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I had a 1995 Grand Prix I traded on my Challenger. It has 60,000 miles almost exactly when I traded it. Over that 21 years 1 set of tires, 1 brake job, 1 battery, one alternator and belt. Oil changes, and that's it. 21 years. Is that typical? Perhaps not, but is the ungodly amount you would have to pay typical? Unlikely. There are benefits to a lease certainly, but purely financially, a lease is more expensive on average.

A Guy
 

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I had a 1995 Grand Prix I traded on my Challenger. It has 60,000 miles almost exactly when I traded it. Over that 21 years 1 set of tires, 1 brake job, 1 battery, one alternator and belt. Oil changes, and that's it. 21 years. Is that typical? Perhaps not, but is the ungodly amount you would have to pay typical? Unlikely. There are benefits to a lease certainly, but purely financially, a lease is more expensive on average.

A Guy

A lease is not more expensive on average. My lease is proof that it isn’t. Owning a car that you’re going to drive all year round and put miles on are going to cost you money over a 12+ year period. You need to consider repair costs as well as wear and tear and rust repairs if you want to keep the car for more than 12 years. You were lucky that your Grand Prix lasted you 21 years. Up here in the communist north where I live 21 year old cars don’t exist. You are lucky if your car will last you 15 years up here without rusting out. I was lucky to get 11 years out of my 2008 Charger.
 

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Well, I don't live there number one, so your assumptions do not apply to everyone. And just because you say a lease is cheaper doesn't make it so. If it were, most people who don't want to modify their cars would just lease. A new car every few years, always under warranty...it would be ideal. But you are also ALWAYS making a car payment, and like renting, you give it back when you are done with it. Even if you do not exceed the mileage, and it doesn't need required repairs when you turn it in, the numbers will favor the buyer. Google "is it cheaper to lease or buy". How many links will say lease?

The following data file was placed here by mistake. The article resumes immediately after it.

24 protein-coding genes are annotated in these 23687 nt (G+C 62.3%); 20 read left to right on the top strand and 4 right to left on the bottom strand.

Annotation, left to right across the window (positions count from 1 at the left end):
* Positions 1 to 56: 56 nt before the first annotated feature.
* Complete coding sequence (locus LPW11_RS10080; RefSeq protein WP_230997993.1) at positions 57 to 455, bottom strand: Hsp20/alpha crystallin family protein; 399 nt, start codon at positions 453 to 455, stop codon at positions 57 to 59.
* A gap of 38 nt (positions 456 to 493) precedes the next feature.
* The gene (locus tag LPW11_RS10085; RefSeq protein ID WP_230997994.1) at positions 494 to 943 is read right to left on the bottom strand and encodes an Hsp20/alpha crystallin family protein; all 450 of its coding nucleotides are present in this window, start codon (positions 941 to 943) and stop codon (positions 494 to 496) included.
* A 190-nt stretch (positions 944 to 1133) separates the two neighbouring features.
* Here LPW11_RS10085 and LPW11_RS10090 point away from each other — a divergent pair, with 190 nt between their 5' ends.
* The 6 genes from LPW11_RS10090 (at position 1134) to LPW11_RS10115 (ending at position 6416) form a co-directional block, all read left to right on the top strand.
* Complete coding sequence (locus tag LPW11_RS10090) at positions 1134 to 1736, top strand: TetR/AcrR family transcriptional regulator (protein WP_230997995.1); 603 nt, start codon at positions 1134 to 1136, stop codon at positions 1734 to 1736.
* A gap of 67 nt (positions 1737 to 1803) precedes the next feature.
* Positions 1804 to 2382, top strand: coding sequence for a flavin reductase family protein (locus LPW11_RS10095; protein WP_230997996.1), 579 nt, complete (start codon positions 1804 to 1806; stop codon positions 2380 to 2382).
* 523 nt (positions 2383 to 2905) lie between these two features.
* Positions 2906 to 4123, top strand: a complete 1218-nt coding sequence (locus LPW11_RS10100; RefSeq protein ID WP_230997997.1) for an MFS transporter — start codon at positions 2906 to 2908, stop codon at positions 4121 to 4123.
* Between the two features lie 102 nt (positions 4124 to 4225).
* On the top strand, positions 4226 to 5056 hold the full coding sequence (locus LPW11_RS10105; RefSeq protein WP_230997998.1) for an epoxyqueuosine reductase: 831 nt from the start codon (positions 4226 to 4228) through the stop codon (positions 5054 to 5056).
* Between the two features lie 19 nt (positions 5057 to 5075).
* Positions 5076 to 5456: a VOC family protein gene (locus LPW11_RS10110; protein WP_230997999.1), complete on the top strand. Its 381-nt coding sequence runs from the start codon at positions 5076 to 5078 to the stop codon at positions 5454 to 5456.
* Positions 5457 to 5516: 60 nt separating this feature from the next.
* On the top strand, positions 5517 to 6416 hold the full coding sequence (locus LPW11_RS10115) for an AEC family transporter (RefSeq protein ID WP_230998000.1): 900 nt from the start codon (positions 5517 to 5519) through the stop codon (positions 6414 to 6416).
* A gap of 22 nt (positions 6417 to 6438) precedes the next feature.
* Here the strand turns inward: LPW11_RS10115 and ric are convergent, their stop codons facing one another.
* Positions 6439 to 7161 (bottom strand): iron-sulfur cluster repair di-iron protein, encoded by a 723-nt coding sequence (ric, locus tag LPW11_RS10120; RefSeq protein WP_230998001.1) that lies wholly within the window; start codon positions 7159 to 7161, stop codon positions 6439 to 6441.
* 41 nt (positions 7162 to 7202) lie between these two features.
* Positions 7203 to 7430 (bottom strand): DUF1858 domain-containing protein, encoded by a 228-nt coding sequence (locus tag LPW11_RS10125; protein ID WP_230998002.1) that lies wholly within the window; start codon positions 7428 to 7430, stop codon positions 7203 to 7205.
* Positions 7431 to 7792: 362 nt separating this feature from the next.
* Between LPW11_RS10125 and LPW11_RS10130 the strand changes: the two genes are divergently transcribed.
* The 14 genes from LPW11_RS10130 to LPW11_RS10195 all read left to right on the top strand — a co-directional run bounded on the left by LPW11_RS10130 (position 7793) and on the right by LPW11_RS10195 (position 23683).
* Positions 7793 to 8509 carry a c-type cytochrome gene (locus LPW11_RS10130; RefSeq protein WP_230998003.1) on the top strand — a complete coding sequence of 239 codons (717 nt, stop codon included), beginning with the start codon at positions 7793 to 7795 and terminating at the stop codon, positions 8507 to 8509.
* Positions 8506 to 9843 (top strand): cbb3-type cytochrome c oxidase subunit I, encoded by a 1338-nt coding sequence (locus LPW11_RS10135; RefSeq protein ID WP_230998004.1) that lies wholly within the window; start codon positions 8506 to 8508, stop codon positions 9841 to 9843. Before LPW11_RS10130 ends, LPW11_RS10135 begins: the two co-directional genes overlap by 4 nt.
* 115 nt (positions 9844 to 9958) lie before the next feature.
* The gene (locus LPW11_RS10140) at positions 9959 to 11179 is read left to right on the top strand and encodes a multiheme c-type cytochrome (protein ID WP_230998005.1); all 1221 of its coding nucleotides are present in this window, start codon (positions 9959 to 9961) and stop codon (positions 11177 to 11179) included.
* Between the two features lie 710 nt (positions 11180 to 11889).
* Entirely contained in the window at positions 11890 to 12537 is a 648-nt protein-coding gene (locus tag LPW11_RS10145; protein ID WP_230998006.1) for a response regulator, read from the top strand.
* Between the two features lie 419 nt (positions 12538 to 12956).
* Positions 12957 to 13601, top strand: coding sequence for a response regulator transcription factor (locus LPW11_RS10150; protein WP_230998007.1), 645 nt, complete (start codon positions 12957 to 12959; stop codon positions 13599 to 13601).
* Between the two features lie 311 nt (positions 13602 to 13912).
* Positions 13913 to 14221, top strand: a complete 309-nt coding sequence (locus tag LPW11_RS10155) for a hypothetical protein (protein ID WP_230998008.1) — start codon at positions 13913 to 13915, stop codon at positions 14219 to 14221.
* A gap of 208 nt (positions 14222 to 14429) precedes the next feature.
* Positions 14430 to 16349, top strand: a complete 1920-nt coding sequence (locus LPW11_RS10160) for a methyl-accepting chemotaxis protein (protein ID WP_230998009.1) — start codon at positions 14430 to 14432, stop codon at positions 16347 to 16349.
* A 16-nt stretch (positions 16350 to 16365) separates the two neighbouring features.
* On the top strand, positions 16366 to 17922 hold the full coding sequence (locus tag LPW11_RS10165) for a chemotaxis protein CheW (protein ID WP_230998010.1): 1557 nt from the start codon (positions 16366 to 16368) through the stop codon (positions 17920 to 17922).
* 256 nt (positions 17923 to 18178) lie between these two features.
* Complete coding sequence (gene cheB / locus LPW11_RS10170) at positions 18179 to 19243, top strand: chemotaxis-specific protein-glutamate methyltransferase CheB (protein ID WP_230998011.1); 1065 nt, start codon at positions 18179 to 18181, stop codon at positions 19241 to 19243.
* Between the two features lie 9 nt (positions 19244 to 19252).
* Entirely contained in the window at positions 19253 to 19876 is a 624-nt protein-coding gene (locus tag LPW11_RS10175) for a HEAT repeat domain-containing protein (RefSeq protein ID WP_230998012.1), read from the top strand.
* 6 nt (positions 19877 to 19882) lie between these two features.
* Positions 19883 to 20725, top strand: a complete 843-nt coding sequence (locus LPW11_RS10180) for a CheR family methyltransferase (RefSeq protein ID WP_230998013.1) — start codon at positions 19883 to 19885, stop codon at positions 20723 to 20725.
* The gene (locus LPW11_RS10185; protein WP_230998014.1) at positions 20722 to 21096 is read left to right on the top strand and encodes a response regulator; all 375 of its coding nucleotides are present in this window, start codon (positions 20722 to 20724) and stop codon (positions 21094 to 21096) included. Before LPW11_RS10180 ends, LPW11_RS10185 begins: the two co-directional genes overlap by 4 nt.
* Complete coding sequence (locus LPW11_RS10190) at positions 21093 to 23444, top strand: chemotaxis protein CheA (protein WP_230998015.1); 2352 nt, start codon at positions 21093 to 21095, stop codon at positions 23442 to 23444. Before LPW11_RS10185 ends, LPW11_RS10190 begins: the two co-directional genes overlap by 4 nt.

There are advantage to leasing, but being cheaper, unless it is a business write off, is not one of them. It's not night and day different, but it is more expensive. You saying it is doesn't make it so, and saying all cars need $1,000s in repairs is also not always true.

If you think a lease is better FOR YOU, great, but a blanket statement proven to be wrong on average, doesn't make it better than buying.

A Guy
 

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Well, I don't live there number one, so your assumptions do not apply to everyone. And just because you say a lease is cheaper doesn't make it so. If it were, most people who don't want to modify their cars would just lease. A new car every few years, always under warranty...it would be ideal. But you are also ALWAYS making a car payment, and like renting, you give it back when you are done with it. Even if you do not exceed the mileage, and it doesn't need required repairs when you turn it in, the numbers will favor the buyer. Google "is it cheaper to lease or buy". How many links will say lease?

There are advantage to leasing, but being cheaper, unless it is a business write off, is not one of them. It's not night and day different, but it is more expensive. You saying it is doesn't make it so, and saying all cars need $1,000s in repairs is also not always true.

If you think a lease is better FOR YOU, great, but a blanket statement proven to be wrong on average, doesn't make it better than buying.

A Guy

Google can say what it likes. It's cheaper to buy a Challenger if you drive it only a few thousand miles each year (under 5,000 miles per year). However, it's not cheaper if you drive it year round and put 12,000+ miles per year. I've observed that most people in this forum who own the Challenger, drive it less than 5,000 miles per year. I also own a 2001 Mustang GT which I purchased brand new and I only drive it during the late spring, summer and fall and I only have 33,000 miles on it right now. I haven't spent a lot of money on maintenance on my GT because I haven't put many miles on it in the last 19 years. The maintenance costs on my 19 year old Mustang GT are next to nothing. On average, I've put less than 1,800 miles per year on it for it to have 33,000 miles on it right now after 19 years of ownership. So yes, owning a car is better than leasing one if and only if you drive it sparingly and only and only if you don't put many miles on it over a very long period of time just like I haven't put many miles on my 19 year old Mustang GT. However, if you drive the car like I drive my primary vehicle and put 12,000+ miles per year on it, you will not save any money. You will still have unexpected repair costs, out of warranty repair costs, wear and tear repair costs and body shop repair costs for rust repairs if you live in the northeast or anywhere along the rust belt states. These particular repairs that I listed here are inevitable if you are going to drive the car and put many miles on it each year when you want and have the intention to keep the car for 12 to 15 years or longer. Google doesn't talk about the hidden costs that I mention here that are associated with owning the car when one racks up the miles on it. Again, leasing is cheaper when you put 12,000 to 15,000 miles per year on a car and owning is cheaper if you keep the car as a garage queen and if you don't drive it much like I don’t drive my garage queen 19 year old 2001 Mustang GT very much.